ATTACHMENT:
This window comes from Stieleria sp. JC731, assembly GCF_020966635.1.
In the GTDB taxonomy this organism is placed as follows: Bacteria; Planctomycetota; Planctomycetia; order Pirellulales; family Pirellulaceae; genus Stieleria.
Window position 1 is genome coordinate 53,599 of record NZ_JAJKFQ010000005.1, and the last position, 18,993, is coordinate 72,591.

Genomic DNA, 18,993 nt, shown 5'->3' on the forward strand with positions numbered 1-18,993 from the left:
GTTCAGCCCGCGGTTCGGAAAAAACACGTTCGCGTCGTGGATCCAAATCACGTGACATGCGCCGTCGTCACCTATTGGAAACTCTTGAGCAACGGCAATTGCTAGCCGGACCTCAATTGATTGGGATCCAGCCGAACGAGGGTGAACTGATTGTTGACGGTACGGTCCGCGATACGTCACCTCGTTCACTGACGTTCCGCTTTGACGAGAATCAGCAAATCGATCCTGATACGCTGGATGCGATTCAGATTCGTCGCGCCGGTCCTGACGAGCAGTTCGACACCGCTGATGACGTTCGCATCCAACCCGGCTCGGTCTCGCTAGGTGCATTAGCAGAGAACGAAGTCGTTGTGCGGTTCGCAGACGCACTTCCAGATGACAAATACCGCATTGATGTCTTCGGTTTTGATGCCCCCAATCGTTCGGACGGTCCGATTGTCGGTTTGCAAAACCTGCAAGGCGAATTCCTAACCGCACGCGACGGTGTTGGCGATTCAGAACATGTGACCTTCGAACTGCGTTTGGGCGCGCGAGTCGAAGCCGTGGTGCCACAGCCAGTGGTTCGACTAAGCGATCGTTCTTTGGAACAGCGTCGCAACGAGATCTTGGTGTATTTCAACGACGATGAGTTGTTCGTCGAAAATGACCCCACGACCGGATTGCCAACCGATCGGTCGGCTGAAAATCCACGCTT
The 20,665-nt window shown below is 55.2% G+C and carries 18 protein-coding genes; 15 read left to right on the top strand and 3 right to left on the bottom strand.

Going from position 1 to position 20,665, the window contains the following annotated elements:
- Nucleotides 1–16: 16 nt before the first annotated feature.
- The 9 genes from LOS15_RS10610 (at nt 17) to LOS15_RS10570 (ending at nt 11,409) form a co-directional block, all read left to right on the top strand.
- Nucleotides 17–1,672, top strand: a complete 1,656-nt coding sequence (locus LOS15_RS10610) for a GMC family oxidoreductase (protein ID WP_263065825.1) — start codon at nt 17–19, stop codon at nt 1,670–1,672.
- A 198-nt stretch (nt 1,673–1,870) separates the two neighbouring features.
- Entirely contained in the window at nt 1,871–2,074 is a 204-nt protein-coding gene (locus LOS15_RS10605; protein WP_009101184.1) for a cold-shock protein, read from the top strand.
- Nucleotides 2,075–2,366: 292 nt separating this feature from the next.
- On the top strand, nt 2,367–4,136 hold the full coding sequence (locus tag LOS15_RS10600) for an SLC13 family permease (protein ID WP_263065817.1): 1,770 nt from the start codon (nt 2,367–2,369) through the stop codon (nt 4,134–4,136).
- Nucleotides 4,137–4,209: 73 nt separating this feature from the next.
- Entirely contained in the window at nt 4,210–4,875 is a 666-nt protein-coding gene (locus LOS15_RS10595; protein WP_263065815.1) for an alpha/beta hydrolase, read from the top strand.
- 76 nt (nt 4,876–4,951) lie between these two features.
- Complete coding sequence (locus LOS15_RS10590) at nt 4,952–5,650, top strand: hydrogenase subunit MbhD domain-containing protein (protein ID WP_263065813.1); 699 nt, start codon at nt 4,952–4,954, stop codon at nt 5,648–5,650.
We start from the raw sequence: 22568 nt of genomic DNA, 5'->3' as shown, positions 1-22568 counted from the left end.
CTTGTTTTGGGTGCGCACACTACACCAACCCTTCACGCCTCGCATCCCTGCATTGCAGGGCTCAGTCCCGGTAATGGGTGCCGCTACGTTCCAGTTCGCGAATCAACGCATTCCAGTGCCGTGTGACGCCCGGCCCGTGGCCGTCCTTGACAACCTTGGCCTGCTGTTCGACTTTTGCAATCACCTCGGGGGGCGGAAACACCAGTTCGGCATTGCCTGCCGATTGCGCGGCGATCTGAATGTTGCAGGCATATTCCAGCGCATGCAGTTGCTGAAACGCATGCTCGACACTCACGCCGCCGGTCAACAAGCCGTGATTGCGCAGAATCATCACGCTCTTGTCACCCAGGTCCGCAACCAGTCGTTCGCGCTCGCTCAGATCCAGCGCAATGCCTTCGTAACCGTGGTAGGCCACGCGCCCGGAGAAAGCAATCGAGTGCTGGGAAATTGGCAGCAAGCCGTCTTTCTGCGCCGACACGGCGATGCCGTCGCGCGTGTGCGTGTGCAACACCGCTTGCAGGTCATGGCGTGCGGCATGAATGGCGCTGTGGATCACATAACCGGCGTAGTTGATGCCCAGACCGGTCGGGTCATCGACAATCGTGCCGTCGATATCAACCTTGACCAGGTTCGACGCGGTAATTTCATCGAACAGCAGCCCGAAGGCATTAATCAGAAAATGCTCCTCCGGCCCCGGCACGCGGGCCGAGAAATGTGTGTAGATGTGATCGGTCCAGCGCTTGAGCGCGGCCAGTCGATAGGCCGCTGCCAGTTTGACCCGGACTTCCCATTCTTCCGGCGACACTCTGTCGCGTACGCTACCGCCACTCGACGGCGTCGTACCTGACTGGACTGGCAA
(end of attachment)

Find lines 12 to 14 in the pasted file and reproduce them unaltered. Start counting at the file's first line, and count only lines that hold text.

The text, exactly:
- Entirely contained in the window at nt 1,871–2,074 is a 204-nt protein-coding gene (locus LOS15_RS10605; protein WP_009101184.1) for a cold-shock protein, read from the top strand.
- Nucleotides 2,075–2,366: 292 nt separating this feature from the next.
- On the top strand, nt 2,367–4,136 hold the full coding sequence (locus tag LOS15_RS10600) for an SLC13 family permease (protein ID WP_263065817.1): 1,770 nt from the start codon (nt 2,367–2,369) through the stop codon (nt 4,134–4,136).